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Sitdown Sunday: The 20 deadliest reads of 2013
It’s been a year of great writing. Here’s the very best from around the web.

THIS HAS BEEN the second full year of Sitdown Sundays, and we’ve seen our readership grow and grow.

While it’s been a pleasure sourcing the great reads every week, it has also been a pleasure to read your comments and see what pieces have been your favourites.

Here are our favourite longreads from each month of 2013, plus a further eight to give you even more reading while you’re relishing the Christmas holidays.

All you have to do now is pick a comfy chair, sit back with a cuppa and savour the following reads.


1. The entertaining thief

Adam Green spends some time with Apollo Robbins, the pickpocket extraordinaire who has specialists studying what his methods reveal about the nature of human attention.

(The New Yorker – approx 42 minutes reading time – 8561 words)

Robbins works smoothly and invisibly, with a diffident charm that belies his talent for larceny. One senses that he would prosper on the other side of the law. “You have to ask yourself one question,” he often says as he holds up a wallet or a watch that he has just swiped. “Am I being paid enough to give it back?”


2. Stuck in time

Mike Dash details the amazing story of a Russian family who lived in complete isolation for 40 years, never knowing that World War II had come and gone.

(Smithsonian, approx 17 minutes reading time – 3417 words)

The sight that greeted the geologists as they entered the cabin was like something from the middle ages. Jerry-built from whatever materials came to hand, the dwelling was not much more than a burrow – “a low, soot-blackened log kennel that was as cold as a cellar,” with a floor consisting of potato peel and pine-nut shells.


3. The unknown camps

Eric Lichyblau profiles the work of the US Holocaust Memorial Museum, and the thousands of previously unknown Nazi ghettos and camps that they’ve uncovered.

(The New York Times, approx 5 minutes reading time – 1193 words)

Auschwitz and a handful of other concentration camps have come to symbolize the Nazi killing machine in the public consciousness. Likewise, the Nazi system for imprisoning Jewish families in hometown ghettos has become associated with a single site — the Warsaw Ghetto, famous for the 1943 uprising.


4. Life online

Amy O’Leary meets Jenna Marbles, a real-life, modern-day YouTube sensation whose videos are watched by millions.

(The New York Times, approx 12 minutes reading time – 2522 words)

On a bright Monday this winter, Ms. Mourey allowed the rare reporter inside her rented $1.1 million Santa Monica town house. The décor could be called contemporary teenage mess. Pizza boxes and a parking ticket littered the countertop. A fruit bowl held two bananas, turned solid black. Nerf darts spilled across the floor. A lonely dart clung to a high window, just out of reach. Any chaos in her daily life, however, sits neatly out of frame.


5. The Landsdowne Road Riot staff tell the riveting story of what happened on 15 February 1995, when a riot broke out during an Ireland-England friendly at Landsdowne Road.

(, approx 16 minutes reading time – 3272 words)

I was 12 at the time and was quite scared when it all kicked off. The hardest thing was knowing people in that section of the stadium and not knowing if they were okay or not. This was well before mobile phones were everywhere so it wasn’t until they got back home that you were able to find out if they were unhurt.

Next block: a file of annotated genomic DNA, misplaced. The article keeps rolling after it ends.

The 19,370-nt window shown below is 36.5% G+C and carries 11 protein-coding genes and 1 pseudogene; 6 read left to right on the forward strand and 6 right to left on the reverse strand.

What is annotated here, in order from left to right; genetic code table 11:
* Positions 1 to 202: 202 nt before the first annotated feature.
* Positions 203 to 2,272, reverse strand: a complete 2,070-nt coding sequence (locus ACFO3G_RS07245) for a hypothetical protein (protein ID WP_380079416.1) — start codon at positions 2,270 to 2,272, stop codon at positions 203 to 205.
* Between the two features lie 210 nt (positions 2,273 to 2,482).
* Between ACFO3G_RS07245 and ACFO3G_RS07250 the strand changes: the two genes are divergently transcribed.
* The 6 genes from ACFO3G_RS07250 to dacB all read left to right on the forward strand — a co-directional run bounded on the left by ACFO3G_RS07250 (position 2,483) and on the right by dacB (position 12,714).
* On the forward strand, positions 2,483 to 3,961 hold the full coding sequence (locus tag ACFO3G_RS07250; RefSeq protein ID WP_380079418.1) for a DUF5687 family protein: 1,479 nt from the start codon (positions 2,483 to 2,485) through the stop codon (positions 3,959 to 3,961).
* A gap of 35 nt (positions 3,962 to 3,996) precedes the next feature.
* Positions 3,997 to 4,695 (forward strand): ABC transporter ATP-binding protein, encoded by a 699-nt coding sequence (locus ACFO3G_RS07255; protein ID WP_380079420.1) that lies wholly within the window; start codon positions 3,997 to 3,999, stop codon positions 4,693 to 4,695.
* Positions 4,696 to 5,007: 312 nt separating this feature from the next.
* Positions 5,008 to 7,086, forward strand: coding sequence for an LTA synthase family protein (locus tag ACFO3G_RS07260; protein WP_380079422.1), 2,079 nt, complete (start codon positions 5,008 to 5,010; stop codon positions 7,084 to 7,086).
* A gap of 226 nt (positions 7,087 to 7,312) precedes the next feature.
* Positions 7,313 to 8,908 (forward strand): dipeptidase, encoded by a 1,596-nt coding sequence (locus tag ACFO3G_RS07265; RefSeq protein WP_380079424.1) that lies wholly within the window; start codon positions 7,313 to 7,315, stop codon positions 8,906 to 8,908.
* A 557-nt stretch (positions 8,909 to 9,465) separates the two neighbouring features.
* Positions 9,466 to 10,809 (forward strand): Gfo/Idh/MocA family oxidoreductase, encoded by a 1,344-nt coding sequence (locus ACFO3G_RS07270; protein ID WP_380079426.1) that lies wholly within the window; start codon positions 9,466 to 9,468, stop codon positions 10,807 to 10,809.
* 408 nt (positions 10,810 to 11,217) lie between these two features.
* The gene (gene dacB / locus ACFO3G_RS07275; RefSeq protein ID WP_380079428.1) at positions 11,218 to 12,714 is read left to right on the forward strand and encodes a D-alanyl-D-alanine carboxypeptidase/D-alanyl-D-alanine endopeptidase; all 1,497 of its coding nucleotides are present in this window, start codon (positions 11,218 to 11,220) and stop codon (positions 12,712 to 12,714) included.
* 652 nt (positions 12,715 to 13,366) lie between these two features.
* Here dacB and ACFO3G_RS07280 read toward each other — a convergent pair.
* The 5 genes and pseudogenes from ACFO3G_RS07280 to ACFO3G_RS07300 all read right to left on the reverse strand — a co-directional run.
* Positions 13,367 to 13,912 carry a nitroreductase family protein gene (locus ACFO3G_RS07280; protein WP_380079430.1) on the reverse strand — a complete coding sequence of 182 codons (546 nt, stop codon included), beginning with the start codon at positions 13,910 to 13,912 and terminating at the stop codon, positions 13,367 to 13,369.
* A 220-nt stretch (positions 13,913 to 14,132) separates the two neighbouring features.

imageBrittny Griner (right). Pic: AP Photo/Tony Gutierrez


6. Power and talent

Kate Fagan introduces us to the world’s most famous female basketball player, the 6ft 8 Brittney Griner.  The uber-talented 22-year-old doesn’t care about what others think of her – and is refreshingly frank about the fact she won’t change who she is for anybody.

(ESPN,  approx 19 minutes reading time – 3951 words)

“I am 100-percent happy,” she says. “When I was at Baylor, I wasn’t fully happy because I couldn’t be all the way out. It feels so good saying it: I am a strong, black lesbian woman. Every single time I say it, I feel so much better.”


7. Fighting fire

Jaime Joyce looks at the prison inmates who died fighting the Dude Fire in Arizona in 1990, and the families who struggled for justice in the wake of their deaths. What motivated the men to take on the challenge – and what happened when they could fight the fire no more?

(The Big Round Table, approx 50 minutes reading time – 10,164 words)

Heart attacks and burnover—in which fire overcomes a crew, forcing them to take cover in portable fire shelters until the flames pass—are among the most common causes of death, the former brought on by extreme physical exertion. But the inmates weren’t focused on that. They considered it a privilege to fight fire, and a spot on the crew was coveted.


8. Mind memories

Bonnie Wertheim meets David Hilfiker, who writes a blog about Alzheimer’s disease, which he was diagnosed with in September of last year. He chronicles the decline of his mental state.

(Mashable, approx 26 minutes reading time – 2288 words)

Kris felt a responsibility toward other Alzheimer’s sufferers: to change the conversation about the disease by putting a new face on it. “I did not realize what a stigma there was about this disease,” Kris tells me. “I’d known people who had this disease before, but I never really thought about it as anything other than a disease, until people started treating me differently. I knew I needed to educate people.”


9. Oral history of the Bank Guarantee

Hugh O’Connell and a number of other staff contributed to an oral history of the Bank Guarantee, with the five-year anniversary being marked on 30 September this year. It’s the story behind the story.

(, approx 36 minutes reading time – 7312 words)

“I remember thinking: ‘This guy is shorting Anglo’. Again, he didn’t predict Anglo was going to go bust but he predicted the share price could fall by €10 and that’s what he was doing. I remember finding that quite frightening. This guy owed €400-500 million… to various banks, not just Anglo.”


10. Twitter wars

Nick Bilton looks at the story behind Twitter: the myths that surround how it was started, the fractious relationships that emerged as it became more successful, and how exactly it managed to become a start-up that made millions.

(New York Times - 30 approx minutes reading time, 6188 words)

In the Valley, these tales are called “the Creation Myth” because, while based on a true story, they exclude all the turmoil and occasional back stabbing that comes with founding a tech company. And while all origin stories contain some exaggerations, Twitter’s is cobbled together from an uncommon number of them.


11. Beneath New York’s streets

William Langewiesche meets three men who work beneath New York’s streets: A subway worker, an engineer in charge of three huge projects, and an underground explorer.